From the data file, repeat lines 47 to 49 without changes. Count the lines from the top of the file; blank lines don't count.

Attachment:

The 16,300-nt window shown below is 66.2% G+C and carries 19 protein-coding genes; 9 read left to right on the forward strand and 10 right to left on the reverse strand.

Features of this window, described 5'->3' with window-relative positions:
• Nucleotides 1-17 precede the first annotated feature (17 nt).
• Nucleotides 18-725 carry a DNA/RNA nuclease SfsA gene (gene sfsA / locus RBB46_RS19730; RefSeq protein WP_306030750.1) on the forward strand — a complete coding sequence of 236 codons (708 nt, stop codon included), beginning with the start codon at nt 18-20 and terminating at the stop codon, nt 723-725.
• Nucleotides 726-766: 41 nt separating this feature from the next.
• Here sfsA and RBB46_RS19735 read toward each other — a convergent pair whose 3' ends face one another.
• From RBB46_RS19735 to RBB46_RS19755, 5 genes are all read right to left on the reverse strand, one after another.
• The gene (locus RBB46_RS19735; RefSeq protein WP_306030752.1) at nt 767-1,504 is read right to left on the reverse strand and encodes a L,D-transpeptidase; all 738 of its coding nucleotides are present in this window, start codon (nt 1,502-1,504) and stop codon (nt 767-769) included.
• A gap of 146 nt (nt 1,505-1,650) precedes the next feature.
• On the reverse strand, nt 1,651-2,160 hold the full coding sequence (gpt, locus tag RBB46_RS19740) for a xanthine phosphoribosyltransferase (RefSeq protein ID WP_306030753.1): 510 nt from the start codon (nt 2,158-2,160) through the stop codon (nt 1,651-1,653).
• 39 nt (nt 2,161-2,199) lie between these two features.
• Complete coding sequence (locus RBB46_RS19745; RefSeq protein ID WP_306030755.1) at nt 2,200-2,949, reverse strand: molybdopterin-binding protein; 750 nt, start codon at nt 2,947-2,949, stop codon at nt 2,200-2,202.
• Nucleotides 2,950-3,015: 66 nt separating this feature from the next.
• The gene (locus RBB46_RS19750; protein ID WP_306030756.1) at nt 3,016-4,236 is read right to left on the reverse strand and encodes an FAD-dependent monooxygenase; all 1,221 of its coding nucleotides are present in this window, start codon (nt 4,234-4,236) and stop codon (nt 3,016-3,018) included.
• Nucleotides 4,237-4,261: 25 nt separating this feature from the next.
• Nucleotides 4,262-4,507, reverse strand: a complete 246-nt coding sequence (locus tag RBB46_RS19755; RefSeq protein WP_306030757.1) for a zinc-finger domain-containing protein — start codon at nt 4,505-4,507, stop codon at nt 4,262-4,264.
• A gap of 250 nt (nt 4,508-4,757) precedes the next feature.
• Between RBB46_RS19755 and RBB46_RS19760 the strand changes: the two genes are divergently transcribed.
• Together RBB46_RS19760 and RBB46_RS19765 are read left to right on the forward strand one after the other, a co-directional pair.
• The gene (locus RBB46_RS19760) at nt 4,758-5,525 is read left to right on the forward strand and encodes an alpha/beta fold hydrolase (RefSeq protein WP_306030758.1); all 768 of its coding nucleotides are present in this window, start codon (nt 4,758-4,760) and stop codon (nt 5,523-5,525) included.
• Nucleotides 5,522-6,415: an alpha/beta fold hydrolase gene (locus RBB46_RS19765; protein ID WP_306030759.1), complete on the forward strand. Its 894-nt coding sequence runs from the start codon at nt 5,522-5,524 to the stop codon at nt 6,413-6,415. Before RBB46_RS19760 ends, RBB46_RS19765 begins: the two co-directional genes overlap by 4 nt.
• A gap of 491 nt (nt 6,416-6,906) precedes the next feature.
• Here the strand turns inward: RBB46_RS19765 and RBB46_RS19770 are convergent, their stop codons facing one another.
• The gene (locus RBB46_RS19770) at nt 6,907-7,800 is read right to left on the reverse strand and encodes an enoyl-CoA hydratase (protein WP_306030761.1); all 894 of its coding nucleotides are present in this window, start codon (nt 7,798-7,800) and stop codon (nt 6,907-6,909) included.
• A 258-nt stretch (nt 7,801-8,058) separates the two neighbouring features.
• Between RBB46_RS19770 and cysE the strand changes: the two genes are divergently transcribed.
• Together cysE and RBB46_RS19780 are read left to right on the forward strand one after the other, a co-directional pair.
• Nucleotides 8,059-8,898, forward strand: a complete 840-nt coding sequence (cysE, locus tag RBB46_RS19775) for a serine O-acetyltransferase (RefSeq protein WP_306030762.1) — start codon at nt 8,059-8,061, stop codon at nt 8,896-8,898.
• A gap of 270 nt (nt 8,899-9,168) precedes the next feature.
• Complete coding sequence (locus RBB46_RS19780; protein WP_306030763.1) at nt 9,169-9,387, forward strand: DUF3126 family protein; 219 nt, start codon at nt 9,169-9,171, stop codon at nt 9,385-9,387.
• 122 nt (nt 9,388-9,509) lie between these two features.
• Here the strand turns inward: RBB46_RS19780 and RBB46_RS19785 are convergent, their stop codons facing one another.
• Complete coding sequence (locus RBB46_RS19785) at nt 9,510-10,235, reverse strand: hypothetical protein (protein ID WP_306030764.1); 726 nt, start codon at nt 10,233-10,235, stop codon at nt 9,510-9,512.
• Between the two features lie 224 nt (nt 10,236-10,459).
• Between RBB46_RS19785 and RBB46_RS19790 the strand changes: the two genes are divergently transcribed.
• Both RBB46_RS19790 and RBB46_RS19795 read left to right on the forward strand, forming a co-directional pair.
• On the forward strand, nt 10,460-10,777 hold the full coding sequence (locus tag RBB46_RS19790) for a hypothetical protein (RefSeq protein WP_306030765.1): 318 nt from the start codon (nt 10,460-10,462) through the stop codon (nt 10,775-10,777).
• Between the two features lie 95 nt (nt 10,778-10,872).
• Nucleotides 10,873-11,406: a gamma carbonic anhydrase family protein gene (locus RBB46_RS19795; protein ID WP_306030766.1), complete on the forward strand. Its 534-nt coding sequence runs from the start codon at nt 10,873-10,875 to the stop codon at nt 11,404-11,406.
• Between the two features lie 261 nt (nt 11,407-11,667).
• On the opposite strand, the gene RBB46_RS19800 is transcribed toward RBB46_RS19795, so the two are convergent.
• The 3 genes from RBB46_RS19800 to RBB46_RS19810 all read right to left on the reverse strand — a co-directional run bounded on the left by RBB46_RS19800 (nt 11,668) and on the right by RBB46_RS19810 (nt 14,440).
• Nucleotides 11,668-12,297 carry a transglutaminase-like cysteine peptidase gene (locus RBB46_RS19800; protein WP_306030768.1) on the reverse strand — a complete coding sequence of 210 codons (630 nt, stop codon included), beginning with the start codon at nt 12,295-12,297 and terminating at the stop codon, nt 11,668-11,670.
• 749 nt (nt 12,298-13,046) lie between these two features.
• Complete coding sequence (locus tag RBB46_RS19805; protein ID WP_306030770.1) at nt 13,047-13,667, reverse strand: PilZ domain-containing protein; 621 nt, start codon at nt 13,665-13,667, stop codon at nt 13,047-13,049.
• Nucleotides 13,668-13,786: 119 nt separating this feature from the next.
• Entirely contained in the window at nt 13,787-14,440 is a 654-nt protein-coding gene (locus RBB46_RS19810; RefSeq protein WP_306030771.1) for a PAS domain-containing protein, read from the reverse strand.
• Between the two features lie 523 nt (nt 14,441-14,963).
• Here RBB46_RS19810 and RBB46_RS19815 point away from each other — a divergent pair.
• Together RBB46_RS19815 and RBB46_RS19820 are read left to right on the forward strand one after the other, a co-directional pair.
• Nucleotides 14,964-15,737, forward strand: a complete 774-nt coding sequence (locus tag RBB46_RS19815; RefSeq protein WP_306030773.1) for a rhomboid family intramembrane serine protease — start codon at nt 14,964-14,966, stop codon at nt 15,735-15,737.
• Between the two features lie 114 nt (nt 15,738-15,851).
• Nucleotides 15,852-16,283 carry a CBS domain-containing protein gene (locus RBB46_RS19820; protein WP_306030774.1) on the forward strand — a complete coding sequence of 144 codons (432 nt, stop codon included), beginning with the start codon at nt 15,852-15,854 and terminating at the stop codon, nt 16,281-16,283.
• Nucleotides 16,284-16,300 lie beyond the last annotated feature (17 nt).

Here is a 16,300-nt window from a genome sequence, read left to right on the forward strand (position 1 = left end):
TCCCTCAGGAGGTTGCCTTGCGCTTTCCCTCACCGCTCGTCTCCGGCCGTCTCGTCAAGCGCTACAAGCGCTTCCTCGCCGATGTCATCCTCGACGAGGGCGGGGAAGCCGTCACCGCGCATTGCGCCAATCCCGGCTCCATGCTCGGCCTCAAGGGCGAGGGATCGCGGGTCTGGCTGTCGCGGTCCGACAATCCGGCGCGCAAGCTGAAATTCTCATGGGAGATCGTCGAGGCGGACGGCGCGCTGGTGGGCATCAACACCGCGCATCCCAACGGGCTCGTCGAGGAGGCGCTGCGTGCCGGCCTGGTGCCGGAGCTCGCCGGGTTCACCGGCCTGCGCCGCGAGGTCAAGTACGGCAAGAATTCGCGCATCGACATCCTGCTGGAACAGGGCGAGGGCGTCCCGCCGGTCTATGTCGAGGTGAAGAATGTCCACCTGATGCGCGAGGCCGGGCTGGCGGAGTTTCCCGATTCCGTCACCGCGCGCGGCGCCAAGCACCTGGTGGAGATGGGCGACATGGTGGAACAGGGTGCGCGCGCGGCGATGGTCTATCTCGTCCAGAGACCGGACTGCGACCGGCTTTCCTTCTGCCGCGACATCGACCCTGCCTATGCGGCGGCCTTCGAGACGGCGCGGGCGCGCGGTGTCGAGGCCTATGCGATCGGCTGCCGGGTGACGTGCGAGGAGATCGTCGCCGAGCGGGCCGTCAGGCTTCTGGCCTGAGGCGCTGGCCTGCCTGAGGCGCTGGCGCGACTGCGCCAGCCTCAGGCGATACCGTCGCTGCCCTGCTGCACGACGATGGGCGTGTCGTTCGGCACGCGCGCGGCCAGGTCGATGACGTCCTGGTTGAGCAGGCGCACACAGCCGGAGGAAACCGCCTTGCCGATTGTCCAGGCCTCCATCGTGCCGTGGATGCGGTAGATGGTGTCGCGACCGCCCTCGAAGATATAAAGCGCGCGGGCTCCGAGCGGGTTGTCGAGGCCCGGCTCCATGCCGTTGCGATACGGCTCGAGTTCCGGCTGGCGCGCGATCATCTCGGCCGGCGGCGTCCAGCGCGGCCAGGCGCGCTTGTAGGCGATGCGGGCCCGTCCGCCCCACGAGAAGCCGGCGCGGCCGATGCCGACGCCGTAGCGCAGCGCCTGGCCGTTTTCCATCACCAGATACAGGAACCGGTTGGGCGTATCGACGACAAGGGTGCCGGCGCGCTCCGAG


• Entirely contained in the window at nt 13,787-14,440 is a 654-nt protein-coding gene (locus RBB46_RS19810; RefSeq protein WP_306030771.1) for a PAS domain-containing protein, read from the reverse strand.
• Between the two features lie 523 nt (nt 14,441-14,963).
• Here RBB46_RS19810 and RBB46_RS19815 point away from each other — a divergent pair.